Molecular Biology and Genetics
Statistics of barcoding coverage: Neuroterus anthracinus
Public Records: 0
Specimens with Barcodes: 4
Species With Barcodes: 1
Neuroterus anthracinus is a widely distributed gall wasp that forms chemically induced leaf galls on oak trees. N. anthracinus has both sexual and agamic generations and in consequence forms two distinct galls, the oyster gall and April-bud gall. 
Ameristus Förster 1869, Diplobius Kinsey 1923, Dolichostrophus Ashmead 1887, Neospathogaster Kinsey 1923, Spathegaster Hartig 1840, furunculus Beyerinck 1882, ostreus Giraud 1859, ostria Hartig 1840, Andricus ostreus, Neuroterus schlechtendali and Andricus furunculus are all previous nomenclatures found in the literature.
The oyster gall is found on the leaf underside, rarely above, and is around 0.3 cm across, located between the midrib and the lateral veins. It develops under the lower epidermis and when it emerges it has two flaps of valve-like tissue which remain, even after the gall has fallen. The gall has also been recorded as green, brown, pink and even with red spots.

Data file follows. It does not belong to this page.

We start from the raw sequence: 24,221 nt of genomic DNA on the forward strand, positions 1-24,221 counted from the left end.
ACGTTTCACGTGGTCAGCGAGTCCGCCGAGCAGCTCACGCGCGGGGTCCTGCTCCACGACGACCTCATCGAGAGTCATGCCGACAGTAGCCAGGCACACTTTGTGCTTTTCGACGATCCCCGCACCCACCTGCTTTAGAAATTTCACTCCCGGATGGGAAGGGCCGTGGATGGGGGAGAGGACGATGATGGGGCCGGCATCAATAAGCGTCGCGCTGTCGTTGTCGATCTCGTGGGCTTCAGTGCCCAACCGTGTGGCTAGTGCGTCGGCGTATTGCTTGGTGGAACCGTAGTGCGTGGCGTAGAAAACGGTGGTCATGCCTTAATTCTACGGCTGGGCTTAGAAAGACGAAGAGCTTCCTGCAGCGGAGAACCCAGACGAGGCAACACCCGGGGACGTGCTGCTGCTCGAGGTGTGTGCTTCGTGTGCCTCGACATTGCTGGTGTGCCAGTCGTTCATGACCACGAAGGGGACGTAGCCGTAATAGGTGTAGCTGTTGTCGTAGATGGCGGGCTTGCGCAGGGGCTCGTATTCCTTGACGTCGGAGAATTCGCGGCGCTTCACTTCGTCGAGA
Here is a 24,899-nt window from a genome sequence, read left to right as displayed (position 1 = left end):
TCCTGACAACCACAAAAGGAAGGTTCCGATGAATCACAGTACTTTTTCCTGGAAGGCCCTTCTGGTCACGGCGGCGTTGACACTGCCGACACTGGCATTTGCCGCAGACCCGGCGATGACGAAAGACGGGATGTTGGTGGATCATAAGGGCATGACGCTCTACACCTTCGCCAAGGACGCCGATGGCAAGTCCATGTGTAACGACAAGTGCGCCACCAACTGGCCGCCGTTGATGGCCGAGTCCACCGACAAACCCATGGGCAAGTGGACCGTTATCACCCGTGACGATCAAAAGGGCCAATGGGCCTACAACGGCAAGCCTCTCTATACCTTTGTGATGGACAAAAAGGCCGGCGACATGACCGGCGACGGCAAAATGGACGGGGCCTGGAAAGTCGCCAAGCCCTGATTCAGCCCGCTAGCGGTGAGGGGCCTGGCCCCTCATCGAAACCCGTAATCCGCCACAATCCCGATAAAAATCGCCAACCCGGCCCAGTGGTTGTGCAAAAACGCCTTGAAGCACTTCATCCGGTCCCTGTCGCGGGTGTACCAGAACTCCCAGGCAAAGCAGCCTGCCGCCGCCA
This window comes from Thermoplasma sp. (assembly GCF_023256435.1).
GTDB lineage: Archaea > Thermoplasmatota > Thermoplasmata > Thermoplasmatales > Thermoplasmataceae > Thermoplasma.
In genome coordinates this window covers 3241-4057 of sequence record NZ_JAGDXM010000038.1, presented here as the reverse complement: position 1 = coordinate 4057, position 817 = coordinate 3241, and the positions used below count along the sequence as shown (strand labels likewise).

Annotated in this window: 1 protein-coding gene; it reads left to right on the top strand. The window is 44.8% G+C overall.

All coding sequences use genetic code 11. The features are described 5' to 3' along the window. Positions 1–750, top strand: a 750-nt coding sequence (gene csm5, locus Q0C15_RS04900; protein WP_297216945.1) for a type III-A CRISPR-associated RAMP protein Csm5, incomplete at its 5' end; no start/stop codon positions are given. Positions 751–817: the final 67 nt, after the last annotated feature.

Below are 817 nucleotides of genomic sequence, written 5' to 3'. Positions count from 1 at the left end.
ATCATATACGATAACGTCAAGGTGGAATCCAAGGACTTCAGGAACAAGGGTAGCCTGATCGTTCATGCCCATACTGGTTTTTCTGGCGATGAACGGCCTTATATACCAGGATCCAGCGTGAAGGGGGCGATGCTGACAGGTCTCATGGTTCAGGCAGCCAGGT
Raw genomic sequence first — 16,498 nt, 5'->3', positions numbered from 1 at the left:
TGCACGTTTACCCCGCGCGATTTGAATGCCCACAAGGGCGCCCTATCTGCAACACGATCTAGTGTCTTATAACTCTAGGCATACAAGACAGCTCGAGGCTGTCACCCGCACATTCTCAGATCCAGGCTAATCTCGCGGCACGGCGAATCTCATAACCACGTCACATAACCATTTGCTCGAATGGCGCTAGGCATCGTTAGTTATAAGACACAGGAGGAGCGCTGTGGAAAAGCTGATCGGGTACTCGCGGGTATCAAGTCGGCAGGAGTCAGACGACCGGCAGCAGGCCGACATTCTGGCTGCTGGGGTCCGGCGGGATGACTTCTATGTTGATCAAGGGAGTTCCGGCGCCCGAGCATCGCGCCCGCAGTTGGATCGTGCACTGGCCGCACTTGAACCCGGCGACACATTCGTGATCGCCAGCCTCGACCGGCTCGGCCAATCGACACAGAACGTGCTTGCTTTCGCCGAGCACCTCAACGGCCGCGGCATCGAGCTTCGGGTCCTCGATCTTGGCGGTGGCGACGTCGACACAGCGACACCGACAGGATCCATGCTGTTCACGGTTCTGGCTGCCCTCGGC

The April-bud gall is of brief duration, the bud swelling and the insect emerging within a week from the smooth and oval 0.8 cm gall, tucked up within the bud scales. The old galls show the escape aperture clearly.
Emerging in autumn the parthenogenetic female of the agamic generation developed in the unilocular and unilarval bean-shaped structure, which is about 0.8 cm across, known as the 'oyster gall'; they lay eggs within the buds which result in the bisexual generation.
The males and females emerge from the unilocular and unilarval April-bud galls in the terminal or axillary buds around May; their fertilised eggs placed in the leaf lamina result in the Oyster gall.
Parasites and inquilines
Several parasites and inquilines are found in both the bisexual and agamic phases.
- Neuroterus quercusbaccarum
- Neuroterus numismalis
- Neuroterus albipes
- Oak marble gall
- Oak apple
- Oak artichoke gall
- Darlington, Page 160
- "Wild about Denmark". Retrieved September 19, 2009.
- Stubbs, Page 48
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